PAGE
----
A hoax or a miracle? The Shroud of Turin has inspired this question for centuries. Now, an art historian says this piece of cloth, said to bear the imprint of the crucified body of Jesus Christ, may be something in between.
According to Thomas de Wesselow, formerly of Cambridge University, the controversial shroud is no medieval forgery, as a 1989 attempt at radiocarbon dating suggests. Nor is the strange outline of the body on the fabric a miracle, de Wesselow writes in his new book, "The Sign: The Shroud of Turin and the Secret of the Resurrection" (Dutton Adult, 2012). Instead, de Wesselow suggests, the shroud was created by natural chemical processes — and then interpreted by Jesus' followers as a sign of his resurrection.
"People in the past did not view images as just the mundane things that we see them as today. They were potentially alive. They were seen as sources of power," de Wesselow told LiveScience. The image of Jesus found on the shroud would have been seen as a "living double," he said. "It seemed like they had a living double after his death and therefore it was seen as Jesus resurrected."
Believing the shroud
As de Wesselow is quick to admit, this idea is only a hypothesis. No one has tested whether a decomposing body could leave an imprint on shroud-style cloth like the one seen on the shroud. A 2003 paper published in the journal Melanoidins in Food and Health, however, posited that chemicals from the body could react with carbohydrates on the cloth, resulting in a browning reaction similar to the one seen on baked bread. (De Wesselow said he knows of no plans to conduct an experiment to discover if this idea really works.)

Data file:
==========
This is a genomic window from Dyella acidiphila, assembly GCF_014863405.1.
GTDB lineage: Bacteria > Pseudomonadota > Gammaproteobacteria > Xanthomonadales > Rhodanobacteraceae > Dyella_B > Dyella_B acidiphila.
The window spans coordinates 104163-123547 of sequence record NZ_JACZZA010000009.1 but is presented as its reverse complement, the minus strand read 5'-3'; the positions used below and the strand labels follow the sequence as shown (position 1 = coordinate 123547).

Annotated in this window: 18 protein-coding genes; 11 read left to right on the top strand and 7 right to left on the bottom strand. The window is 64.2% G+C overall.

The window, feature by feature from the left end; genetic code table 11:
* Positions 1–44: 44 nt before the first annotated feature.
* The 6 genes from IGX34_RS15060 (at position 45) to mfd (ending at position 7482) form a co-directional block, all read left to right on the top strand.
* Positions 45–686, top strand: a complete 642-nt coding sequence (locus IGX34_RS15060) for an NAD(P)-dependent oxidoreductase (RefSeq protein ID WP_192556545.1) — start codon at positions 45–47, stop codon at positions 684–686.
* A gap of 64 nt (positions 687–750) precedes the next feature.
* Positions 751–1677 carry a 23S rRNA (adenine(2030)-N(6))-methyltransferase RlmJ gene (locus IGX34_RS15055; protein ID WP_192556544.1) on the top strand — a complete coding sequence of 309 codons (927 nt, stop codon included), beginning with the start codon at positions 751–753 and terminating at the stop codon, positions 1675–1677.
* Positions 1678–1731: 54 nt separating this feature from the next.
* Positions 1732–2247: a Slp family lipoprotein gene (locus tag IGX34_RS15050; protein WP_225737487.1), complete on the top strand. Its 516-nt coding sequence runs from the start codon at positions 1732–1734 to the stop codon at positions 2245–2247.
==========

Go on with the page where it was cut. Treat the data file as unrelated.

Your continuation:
Perhaps more problematic is the authenticity of the shroud itself. Radiocarbon dating conducted in 1988 estimated the shroud to medieval times, between approximately A.D. 1260 and 1390. This is also the same time period when records of the shroud begin to appear, suggesting a forgery.
Critics have charged that the researchers who dated the shroud accidentally chose a sample of fabric added to the shroud during repairs in the medieval era, skewing the results. That controversy still rages, but de Wesselow is convinced of the shroud's authenticity from an art history approach.
Among the anachronisms, de Wesselow said, is the realistic nature of the body outline. No one was painting that realistically in the 14th century, he said. Similarly, the body image is in negative (light areas are dark and vice versa), a style not seen until the advent of photography centuries later, he said.
"From an art historian's point of view, it's completely inexplicable as a work of art of this period," de Wesselow said.
Resurrection: spiritual or physical?
If de Wesselow's belief in the shroud's legitimacy is likely to rub skeptics the wrong way, his mundane explanation of how the image of Jesus came to be is likely to ruffle religious feathers. According to de Wesselow, there's no need to invoke a miracle when simple chemistry could explain the imprint. It's likely, he says, that Jesus' female followers returned to his tomb to finish anointing his body for burial three days after his death. When they lifted the shroud to complete their work, they would have seen the outline of the body and interpreted it as a sign of Jesus' spiritual revival.